Moreover, there is also a huge amount of pressure to put in face time, even when there is no work to be completed (which is common). This isn't Goldman Sachs or some "work hard play hard" atmosphere. Basically, there is a lot of sitting around, pushing papers and shooting the breeze on the phone with your buddies in another division instead of problem-solving. You're expected to attend silly get togethers (e.g. birthday parties, easter celebrations, etc.) to no end in lieu of completing actual work. Again, this is a fact of corporate life, but is especially bad here. Nevertheless, when your work isn't completed, expect management to be indignant about the shortcomings.

    Additionally, this institution struggles to fill positions with competent people who understand technical and detailed work that the individuals who work below them complete. I found several managers in a variety of different areas who attended for-profit institutions (Utah based non-accredited institutions like WGU, Eagle Gate College or University of Phoenix) or random massage schools who now supervise complicated structures for which they had no background or experience. If you don't believe me, just start looking through Linkedin profiles for Zions or Zions Bancorporation employees. In part this is due to rampant nepotism and "the old-boys club" which isn't unique to this organization, it's just especially bad here. I once overheard my boss speaking to his son saying, "I can't hire you now cause it would look like nepotism, but I can in a couple months."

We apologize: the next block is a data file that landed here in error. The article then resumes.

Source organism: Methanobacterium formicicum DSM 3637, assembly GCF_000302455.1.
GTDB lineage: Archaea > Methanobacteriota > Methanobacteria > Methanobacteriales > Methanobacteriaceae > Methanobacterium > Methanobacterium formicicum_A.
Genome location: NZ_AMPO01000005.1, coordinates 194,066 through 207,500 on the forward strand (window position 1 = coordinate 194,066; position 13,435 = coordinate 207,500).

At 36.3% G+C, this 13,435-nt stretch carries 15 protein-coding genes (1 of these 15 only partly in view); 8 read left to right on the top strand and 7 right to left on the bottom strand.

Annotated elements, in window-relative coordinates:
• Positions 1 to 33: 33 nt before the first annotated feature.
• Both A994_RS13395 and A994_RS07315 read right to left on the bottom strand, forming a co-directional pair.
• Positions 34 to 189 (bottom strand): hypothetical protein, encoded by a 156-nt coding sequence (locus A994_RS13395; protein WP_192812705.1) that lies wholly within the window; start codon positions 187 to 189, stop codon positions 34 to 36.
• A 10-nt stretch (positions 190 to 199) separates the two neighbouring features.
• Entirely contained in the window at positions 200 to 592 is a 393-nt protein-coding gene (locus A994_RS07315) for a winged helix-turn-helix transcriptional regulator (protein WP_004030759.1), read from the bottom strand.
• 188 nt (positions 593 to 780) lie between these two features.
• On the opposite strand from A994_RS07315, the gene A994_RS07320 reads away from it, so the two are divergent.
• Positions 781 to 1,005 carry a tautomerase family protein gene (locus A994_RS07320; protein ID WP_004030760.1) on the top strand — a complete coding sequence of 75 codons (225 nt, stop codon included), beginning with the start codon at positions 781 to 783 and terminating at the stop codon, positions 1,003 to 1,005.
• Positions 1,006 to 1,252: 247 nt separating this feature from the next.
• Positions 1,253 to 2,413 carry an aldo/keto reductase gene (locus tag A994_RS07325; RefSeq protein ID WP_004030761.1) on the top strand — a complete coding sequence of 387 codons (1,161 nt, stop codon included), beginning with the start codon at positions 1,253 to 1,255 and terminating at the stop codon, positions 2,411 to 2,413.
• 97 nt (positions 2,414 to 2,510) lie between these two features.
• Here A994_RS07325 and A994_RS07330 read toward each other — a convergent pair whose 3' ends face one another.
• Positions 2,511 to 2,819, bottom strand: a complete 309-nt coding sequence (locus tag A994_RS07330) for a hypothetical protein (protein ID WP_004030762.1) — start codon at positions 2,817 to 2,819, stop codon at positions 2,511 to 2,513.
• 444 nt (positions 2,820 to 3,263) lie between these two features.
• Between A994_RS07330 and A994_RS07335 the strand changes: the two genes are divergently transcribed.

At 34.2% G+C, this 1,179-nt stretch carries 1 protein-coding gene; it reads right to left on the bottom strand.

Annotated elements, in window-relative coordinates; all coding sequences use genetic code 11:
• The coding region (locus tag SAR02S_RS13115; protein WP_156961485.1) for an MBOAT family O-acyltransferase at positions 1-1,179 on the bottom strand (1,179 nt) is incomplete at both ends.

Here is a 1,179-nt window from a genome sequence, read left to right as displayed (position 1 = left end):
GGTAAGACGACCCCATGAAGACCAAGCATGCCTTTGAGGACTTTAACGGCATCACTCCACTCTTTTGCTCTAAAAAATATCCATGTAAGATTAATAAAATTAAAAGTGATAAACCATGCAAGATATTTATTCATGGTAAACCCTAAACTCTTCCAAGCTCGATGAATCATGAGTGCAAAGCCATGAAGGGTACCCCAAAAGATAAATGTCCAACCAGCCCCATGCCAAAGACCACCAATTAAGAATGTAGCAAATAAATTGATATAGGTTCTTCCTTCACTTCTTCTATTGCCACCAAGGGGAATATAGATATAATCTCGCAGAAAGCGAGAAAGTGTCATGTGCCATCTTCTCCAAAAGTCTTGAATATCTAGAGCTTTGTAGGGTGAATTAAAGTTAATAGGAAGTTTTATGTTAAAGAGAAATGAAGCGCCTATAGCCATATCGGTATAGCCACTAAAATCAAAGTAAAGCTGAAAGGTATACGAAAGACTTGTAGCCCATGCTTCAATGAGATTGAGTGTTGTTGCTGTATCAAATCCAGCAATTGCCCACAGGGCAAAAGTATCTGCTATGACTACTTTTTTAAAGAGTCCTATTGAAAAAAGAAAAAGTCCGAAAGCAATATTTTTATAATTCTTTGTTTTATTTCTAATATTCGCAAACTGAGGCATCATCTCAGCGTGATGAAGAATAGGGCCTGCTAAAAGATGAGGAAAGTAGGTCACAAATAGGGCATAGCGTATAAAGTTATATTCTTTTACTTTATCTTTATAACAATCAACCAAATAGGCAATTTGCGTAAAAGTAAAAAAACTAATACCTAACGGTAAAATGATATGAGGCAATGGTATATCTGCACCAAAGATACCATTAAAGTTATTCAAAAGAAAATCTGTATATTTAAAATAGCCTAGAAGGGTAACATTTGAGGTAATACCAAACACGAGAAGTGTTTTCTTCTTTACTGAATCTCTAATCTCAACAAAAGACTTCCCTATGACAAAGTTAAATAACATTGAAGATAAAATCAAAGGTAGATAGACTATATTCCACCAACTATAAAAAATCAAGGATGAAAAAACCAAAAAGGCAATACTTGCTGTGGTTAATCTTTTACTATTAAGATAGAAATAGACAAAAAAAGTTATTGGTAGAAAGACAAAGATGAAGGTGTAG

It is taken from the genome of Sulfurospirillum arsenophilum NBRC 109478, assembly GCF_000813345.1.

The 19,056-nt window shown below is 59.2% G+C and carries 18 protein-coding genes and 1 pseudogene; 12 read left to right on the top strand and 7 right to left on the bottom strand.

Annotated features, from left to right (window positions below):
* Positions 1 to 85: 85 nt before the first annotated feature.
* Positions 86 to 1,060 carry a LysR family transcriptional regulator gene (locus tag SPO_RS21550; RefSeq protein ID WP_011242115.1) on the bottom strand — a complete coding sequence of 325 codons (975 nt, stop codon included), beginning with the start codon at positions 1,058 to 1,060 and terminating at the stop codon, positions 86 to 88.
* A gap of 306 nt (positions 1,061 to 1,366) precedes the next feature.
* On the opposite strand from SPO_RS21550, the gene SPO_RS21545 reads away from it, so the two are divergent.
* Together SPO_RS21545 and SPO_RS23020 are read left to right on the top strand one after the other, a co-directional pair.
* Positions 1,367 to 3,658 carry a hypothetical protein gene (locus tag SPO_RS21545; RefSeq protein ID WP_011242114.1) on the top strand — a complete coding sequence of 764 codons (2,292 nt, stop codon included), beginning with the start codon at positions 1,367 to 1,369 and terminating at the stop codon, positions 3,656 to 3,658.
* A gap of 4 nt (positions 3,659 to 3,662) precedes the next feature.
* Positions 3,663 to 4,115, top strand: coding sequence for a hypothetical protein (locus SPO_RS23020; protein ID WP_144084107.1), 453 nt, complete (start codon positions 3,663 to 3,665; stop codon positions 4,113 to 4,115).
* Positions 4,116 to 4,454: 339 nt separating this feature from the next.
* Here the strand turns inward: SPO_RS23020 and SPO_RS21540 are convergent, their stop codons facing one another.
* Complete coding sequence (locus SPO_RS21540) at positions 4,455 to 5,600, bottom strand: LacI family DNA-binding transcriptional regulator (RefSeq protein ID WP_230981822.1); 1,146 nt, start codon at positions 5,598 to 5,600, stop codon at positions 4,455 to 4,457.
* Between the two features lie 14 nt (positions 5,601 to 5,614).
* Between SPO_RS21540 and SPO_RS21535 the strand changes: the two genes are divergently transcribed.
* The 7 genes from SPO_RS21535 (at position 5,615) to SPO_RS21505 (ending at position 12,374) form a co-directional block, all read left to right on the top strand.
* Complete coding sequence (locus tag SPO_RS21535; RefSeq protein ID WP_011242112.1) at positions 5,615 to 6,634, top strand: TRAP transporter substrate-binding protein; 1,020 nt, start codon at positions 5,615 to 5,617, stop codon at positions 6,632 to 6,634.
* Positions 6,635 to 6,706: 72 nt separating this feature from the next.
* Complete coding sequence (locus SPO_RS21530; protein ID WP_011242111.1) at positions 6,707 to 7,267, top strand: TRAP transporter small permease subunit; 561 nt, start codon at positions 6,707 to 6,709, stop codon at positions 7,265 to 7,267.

I suggest if you're a young person looking to learn and find opportunity with unique and diverse individuals who have passion, experience and intelligence, that you search elsewhere. This is because this decaying dinosaur of an institution is surviving off of its laurels that are hanging by a thread in a complex ever-changing world.

    Advice to Management

    Just quit. Seek aid for your unbearable cognitive dissonance.